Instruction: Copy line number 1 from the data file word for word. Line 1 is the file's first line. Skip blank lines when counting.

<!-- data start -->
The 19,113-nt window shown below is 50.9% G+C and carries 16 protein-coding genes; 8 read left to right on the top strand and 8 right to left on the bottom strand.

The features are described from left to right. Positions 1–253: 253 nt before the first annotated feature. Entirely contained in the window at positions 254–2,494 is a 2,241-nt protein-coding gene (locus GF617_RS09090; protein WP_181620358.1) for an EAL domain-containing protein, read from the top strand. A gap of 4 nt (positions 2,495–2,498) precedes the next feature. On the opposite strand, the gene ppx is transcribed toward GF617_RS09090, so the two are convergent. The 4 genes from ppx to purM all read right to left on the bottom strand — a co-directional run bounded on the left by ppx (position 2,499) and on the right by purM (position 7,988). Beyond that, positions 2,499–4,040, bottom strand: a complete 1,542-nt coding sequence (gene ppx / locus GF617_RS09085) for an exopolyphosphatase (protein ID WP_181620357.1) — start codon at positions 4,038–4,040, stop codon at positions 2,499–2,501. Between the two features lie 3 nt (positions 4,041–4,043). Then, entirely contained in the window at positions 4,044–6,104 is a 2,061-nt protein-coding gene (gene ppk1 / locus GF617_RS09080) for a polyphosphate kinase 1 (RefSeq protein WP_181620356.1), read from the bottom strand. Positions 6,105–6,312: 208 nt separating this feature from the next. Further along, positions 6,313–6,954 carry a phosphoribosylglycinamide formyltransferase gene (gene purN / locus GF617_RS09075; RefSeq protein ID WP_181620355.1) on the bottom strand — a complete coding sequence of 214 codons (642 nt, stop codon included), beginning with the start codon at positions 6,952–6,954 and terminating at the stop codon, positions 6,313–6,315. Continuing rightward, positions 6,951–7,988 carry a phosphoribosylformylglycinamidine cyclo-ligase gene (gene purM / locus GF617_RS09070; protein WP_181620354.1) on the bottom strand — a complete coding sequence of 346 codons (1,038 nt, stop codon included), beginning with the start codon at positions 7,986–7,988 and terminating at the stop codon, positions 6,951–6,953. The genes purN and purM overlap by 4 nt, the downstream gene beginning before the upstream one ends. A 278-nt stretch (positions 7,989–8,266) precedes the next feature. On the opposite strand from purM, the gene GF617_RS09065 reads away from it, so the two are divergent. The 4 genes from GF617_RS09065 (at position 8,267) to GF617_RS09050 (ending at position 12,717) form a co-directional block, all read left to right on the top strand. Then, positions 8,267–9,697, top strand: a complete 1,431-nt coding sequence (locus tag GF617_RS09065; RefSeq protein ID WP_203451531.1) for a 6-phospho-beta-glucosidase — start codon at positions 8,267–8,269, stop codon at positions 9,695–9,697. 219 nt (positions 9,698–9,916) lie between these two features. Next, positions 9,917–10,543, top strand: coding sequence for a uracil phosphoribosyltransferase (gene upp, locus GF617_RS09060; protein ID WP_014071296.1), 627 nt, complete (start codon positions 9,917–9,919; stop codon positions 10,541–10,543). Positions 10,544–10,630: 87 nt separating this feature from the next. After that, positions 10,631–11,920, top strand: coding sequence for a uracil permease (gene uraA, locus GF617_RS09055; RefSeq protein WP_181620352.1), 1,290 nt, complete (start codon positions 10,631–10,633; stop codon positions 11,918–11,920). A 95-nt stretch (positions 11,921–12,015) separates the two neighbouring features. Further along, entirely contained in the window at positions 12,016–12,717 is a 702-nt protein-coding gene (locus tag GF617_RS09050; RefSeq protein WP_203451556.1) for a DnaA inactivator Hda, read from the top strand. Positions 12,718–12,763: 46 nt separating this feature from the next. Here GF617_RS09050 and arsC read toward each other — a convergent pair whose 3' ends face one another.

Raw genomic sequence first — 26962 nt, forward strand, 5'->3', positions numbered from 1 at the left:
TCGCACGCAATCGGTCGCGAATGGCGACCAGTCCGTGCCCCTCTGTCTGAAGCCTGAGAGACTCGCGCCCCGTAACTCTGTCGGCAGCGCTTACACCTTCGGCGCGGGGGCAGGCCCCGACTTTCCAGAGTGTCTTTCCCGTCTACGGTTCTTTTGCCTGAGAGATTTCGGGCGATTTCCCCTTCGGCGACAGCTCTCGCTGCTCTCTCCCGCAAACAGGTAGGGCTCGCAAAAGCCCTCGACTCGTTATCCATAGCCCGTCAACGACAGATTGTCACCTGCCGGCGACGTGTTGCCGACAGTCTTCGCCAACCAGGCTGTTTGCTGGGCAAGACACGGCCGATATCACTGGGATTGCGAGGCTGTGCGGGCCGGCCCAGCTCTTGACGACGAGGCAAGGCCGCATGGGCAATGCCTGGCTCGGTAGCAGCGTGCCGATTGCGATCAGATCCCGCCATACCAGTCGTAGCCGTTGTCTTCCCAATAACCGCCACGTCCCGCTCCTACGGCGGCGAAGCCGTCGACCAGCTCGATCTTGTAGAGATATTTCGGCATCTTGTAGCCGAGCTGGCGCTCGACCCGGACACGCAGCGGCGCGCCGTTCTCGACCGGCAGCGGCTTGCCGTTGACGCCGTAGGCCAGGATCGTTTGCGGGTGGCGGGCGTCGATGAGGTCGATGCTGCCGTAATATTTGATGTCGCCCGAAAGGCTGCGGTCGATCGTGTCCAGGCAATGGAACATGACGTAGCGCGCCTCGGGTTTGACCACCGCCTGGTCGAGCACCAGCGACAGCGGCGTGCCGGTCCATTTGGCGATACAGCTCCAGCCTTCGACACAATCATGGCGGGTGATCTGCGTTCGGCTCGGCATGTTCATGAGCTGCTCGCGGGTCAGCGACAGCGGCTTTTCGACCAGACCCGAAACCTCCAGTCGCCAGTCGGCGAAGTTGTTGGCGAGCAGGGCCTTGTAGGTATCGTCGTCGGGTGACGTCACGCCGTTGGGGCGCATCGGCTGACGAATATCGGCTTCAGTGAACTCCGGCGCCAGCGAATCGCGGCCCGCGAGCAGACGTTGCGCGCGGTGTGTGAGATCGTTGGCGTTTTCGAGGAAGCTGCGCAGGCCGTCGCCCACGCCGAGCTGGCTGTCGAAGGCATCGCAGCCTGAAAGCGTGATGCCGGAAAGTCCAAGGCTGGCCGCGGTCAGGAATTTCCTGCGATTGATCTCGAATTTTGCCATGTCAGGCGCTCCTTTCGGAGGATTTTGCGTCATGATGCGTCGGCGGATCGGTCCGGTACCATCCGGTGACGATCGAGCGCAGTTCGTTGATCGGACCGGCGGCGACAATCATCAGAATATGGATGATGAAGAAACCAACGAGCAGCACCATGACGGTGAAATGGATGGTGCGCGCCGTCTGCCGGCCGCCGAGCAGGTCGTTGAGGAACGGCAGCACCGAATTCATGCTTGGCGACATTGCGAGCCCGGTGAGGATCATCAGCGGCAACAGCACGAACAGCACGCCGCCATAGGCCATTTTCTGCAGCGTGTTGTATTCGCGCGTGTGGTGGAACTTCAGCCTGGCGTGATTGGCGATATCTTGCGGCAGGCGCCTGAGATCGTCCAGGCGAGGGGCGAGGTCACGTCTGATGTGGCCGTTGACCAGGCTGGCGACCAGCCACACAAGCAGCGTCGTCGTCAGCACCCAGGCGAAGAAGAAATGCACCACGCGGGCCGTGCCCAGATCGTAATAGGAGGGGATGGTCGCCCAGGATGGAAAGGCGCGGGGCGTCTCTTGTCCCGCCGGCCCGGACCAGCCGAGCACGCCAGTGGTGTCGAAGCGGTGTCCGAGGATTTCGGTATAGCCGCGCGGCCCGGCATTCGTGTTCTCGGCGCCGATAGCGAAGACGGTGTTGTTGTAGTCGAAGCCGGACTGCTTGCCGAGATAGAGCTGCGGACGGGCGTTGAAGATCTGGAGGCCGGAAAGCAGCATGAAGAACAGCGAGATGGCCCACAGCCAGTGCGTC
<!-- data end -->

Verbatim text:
The 19,113-nt window shown below is 50.9% G+C and carries 16 protein-coding genes; 8 read left to right on the top strand and 8 right to left on the bottom strand.